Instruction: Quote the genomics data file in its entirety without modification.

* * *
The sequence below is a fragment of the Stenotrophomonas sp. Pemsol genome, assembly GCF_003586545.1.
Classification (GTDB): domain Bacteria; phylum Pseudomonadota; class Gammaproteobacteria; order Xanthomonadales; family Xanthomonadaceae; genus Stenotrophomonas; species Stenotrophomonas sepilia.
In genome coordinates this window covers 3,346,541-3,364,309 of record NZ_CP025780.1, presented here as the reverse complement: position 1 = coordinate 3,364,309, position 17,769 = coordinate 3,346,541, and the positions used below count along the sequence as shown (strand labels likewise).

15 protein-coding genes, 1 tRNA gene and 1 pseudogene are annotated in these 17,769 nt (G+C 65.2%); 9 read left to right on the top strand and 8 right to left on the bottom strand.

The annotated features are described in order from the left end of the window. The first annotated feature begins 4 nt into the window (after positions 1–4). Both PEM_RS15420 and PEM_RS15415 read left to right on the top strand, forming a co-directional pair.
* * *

The sequence below is a fragment of the Stenotrophomonas sp. Pemsol genome, assembly GCF_003586545.1.
Classification (GTDB): domain Bacteria; phylum Pseudomonadota; class Gammaproteobacteria; order Xanthomonadales; family Xanthomonadaceae; genus Stenotrophomonas; species Stenotrophomonas sepilia.
In genome coordinates this window covers 3,346,541-3,364,309 of record NZ_CP025780.1, presented here as the reverse complement: position 1 = coordinate 3,364,309, position 17,769 = coordinate 3,346,541, and the positions used below count along the sequence as shown (strand labels likewise).

15 protein-coding genes, 1 tRNA gene and 1 pseudogene are annotated in these 17,769 nt (G+C 65.2%); 9 read left to right on the top strand and 8 right to left on the bottom strand.

The annotated features are described in order from the left end of the window. The first annotated feature begins 4 nt into the window (after positions 1–4). Both PEM_RS15420 and PEM_RS15415 read left to right on the top strand, forming a co-directional pair.